A number of retroviruses, including HIV, induce cells to form long bridges along which the virus particles move from infected cells to uninfected cells, according to a paper in the March 2007 issue of Nature Cell Biology.
Viral transmission has long been recognized to be more efficient between infected and target cells that are in direct contact with each other. Exactly how viruses move from one cell to another is unclear, although structures called virological synapses, which contain the virus particle and form between areas of cell-cell contact, are thought to be important in this process.
In the present study Walther Mothes and colleagues describe a novel mode of cell-cell transmission for three retroviruses -- murine leukaemic virus, human immunodeficiency virus and avian leucosis virus -- along the outside of long, thin intercellular bridges. These bridges seem to be stabilized by an association between a viral protein expressed by the infected cell and a viral-receptor protein in the target cell. Mutants of these proteins that cannot interact destabilize the bridges and markedly reduce viral spreading from cell to cell. This mode of transmission is observed in a variety of different cells, suggesting that it may be a general mechanism of viral spreading.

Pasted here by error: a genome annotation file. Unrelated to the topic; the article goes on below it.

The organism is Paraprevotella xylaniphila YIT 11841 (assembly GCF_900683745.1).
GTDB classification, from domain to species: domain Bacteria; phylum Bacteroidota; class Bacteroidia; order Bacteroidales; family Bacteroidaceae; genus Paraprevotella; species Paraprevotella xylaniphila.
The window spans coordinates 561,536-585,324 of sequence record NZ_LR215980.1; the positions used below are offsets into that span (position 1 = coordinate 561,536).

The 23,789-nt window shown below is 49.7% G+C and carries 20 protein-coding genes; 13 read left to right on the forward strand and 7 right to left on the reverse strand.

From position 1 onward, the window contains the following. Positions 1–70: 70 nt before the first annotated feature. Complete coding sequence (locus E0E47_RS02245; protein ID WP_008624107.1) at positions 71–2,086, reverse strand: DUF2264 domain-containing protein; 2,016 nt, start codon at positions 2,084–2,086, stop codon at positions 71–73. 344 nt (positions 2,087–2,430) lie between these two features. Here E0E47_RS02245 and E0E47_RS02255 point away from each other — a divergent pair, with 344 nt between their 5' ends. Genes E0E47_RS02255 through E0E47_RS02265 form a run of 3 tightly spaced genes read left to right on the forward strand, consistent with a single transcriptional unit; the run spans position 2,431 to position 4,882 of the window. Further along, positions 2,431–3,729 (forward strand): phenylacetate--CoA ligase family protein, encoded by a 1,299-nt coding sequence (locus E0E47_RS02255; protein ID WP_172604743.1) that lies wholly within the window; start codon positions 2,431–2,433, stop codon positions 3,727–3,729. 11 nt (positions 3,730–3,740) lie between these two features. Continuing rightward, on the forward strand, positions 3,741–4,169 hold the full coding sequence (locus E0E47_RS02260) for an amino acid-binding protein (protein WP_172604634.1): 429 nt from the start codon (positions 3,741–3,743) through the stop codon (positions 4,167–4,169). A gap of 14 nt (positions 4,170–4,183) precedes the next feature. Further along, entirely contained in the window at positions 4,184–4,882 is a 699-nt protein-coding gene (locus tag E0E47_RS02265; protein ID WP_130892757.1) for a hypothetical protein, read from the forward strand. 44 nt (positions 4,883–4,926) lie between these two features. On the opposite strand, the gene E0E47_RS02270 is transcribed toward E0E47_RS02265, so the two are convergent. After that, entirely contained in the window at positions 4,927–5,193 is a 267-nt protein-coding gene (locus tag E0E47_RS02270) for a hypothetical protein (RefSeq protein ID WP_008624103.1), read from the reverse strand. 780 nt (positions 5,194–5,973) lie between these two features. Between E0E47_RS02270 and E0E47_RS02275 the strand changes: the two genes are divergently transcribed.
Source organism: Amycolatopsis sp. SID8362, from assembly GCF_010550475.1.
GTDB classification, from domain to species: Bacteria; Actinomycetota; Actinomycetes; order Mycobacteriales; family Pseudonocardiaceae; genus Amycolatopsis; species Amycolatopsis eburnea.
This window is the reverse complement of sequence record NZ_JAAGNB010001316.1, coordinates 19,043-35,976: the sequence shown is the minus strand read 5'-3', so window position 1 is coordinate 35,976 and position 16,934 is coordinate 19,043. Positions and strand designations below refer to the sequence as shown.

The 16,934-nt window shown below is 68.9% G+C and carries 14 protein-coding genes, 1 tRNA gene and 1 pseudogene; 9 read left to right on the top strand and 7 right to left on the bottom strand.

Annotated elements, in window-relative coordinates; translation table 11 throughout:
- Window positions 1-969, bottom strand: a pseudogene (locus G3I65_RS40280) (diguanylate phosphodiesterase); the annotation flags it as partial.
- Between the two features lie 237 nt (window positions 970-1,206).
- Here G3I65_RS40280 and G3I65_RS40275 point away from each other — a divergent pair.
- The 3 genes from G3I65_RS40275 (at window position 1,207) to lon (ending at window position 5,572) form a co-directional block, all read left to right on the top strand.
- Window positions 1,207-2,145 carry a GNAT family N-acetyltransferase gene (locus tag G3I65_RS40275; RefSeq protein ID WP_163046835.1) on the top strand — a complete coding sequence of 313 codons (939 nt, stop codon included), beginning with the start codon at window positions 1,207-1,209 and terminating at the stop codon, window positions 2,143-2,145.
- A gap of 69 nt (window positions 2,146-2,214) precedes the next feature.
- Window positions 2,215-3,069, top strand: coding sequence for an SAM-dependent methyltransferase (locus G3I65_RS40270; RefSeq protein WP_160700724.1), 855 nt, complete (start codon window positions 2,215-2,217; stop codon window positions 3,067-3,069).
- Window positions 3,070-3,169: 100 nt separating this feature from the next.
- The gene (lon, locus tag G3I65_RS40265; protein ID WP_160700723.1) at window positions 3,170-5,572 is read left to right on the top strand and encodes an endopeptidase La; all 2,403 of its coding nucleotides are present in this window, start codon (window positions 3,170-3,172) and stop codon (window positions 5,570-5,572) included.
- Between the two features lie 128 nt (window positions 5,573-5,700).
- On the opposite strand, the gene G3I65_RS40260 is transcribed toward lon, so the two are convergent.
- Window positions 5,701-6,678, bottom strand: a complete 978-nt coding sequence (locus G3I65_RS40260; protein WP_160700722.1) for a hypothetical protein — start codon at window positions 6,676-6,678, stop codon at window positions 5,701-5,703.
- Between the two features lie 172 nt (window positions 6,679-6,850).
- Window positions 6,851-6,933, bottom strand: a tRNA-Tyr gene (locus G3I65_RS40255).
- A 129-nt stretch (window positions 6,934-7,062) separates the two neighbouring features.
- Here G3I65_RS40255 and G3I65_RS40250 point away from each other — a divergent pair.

Whether these intercellular viral highways represent a predominant mode of viral transmission, their relative importance for different viruses, and their relationship to virological synapses are open questions. However, interference with the bridge structures described by Mothes and colleagues may provide a new avenue to limit the infectivity of a number of key viral diseases.
Walter Mothes (Yale School of Medicine, New Haven, CT, USA)
Abstract available online.
(C) Nature Cell Biology press release.
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